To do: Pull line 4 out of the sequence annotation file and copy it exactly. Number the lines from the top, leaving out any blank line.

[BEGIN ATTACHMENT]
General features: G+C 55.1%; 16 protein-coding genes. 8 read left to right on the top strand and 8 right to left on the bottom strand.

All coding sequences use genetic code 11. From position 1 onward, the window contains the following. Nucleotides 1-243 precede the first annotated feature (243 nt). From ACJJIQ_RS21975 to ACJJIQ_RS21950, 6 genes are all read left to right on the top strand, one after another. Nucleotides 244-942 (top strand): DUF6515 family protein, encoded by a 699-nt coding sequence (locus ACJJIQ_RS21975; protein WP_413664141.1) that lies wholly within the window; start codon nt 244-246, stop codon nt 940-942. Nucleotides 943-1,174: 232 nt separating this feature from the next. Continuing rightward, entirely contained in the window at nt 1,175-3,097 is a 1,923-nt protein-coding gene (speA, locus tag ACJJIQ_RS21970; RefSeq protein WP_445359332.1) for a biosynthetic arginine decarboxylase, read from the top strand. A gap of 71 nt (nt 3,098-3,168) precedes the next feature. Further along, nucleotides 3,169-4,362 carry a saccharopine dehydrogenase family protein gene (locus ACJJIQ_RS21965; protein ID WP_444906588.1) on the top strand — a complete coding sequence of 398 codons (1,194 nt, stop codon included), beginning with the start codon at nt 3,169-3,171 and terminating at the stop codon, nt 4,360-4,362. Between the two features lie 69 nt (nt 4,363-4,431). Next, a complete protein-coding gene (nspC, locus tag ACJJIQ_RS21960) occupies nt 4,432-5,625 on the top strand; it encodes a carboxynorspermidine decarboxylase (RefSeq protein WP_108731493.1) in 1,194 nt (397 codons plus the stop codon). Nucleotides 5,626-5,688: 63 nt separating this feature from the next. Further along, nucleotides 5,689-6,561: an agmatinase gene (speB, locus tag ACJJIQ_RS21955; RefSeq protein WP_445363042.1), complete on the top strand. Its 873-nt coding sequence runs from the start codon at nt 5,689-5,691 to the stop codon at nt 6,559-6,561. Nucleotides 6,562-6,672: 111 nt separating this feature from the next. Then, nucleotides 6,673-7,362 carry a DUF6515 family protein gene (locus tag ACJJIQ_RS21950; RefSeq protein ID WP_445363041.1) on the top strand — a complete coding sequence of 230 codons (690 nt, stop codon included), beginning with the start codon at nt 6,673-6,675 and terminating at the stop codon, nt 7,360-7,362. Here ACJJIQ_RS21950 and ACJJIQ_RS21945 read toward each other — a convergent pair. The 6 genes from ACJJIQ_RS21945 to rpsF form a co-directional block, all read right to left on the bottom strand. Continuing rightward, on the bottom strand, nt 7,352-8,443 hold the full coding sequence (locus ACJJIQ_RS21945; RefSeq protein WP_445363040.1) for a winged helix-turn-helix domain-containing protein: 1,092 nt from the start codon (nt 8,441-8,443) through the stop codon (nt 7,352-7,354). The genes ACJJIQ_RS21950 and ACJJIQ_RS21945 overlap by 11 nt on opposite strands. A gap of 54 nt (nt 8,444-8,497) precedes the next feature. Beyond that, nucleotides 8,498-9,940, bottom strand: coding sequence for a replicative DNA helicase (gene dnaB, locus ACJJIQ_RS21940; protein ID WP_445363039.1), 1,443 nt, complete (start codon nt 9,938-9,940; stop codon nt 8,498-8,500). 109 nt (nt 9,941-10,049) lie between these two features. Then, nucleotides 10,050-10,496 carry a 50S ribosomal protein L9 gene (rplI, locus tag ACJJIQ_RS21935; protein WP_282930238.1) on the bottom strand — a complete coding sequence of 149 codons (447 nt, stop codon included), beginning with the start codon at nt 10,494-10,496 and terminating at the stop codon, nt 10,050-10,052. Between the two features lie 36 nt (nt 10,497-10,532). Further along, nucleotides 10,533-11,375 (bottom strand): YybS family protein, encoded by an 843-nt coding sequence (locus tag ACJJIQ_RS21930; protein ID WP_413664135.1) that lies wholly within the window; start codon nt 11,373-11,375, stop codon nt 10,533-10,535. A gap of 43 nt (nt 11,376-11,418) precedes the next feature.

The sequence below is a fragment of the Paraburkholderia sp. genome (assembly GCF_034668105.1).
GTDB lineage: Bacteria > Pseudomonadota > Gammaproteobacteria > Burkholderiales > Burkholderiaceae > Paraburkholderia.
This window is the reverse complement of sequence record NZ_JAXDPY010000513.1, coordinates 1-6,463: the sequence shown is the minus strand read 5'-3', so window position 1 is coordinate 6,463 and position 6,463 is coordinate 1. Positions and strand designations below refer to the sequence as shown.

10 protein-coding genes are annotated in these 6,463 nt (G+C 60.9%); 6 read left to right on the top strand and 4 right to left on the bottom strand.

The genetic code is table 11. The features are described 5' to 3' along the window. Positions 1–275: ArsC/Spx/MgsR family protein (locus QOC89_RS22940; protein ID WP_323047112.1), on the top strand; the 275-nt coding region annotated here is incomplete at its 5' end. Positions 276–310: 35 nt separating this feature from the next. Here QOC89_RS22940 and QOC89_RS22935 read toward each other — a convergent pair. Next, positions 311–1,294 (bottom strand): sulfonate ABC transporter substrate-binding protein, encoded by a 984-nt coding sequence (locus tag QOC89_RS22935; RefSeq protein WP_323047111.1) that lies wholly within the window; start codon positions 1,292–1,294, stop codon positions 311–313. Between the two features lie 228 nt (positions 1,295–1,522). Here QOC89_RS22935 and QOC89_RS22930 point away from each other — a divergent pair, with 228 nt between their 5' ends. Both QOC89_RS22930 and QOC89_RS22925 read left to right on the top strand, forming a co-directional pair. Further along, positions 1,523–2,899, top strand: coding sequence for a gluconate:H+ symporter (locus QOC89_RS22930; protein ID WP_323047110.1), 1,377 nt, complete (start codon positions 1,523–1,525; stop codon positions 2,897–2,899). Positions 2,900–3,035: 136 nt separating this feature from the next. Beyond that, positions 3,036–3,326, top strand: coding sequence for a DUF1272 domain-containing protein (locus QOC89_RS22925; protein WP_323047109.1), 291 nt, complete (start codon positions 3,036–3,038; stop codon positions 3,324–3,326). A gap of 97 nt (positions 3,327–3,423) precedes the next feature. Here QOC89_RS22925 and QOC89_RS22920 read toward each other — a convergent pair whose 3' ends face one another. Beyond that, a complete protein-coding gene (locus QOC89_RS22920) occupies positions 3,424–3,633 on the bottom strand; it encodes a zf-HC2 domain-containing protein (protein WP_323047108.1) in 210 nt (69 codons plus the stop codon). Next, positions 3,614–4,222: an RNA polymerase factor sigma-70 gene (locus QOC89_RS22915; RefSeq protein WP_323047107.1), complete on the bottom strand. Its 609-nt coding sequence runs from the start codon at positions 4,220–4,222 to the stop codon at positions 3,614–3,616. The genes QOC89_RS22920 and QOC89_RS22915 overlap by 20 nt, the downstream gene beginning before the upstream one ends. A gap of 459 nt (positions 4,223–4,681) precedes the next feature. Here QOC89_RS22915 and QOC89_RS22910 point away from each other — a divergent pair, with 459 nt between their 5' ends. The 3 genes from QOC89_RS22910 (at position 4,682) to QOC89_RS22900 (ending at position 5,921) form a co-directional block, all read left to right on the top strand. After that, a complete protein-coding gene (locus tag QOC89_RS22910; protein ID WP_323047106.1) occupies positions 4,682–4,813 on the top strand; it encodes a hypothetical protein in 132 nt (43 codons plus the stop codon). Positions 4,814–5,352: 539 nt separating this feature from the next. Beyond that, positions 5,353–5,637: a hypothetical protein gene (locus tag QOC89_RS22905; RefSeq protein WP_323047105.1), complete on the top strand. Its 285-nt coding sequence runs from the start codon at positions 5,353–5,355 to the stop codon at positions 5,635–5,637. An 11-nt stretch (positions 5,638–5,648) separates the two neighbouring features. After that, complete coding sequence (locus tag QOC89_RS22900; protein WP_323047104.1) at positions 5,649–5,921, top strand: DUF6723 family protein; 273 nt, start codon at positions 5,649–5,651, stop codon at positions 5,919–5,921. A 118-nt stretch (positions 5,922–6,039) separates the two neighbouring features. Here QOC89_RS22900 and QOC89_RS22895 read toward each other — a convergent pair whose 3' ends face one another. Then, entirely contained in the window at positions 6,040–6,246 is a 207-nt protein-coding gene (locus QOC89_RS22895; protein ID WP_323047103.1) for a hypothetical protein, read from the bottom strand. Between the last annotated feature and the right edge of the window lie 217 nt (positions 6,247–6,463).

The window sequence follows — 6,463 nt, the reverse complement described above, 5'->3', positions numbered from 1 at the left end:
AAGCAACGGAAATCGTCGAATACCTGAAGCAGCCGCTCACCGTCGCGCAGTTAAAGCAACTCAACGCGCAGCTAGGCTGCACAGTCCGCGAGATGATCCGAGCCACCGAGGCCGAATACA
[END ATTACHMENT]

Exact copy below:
GTDB lineage: Bacteria > Pseudomonadota > Gammaproteobacteria > Burkholderiales > Burkholderiaceae > Paraburkholderia.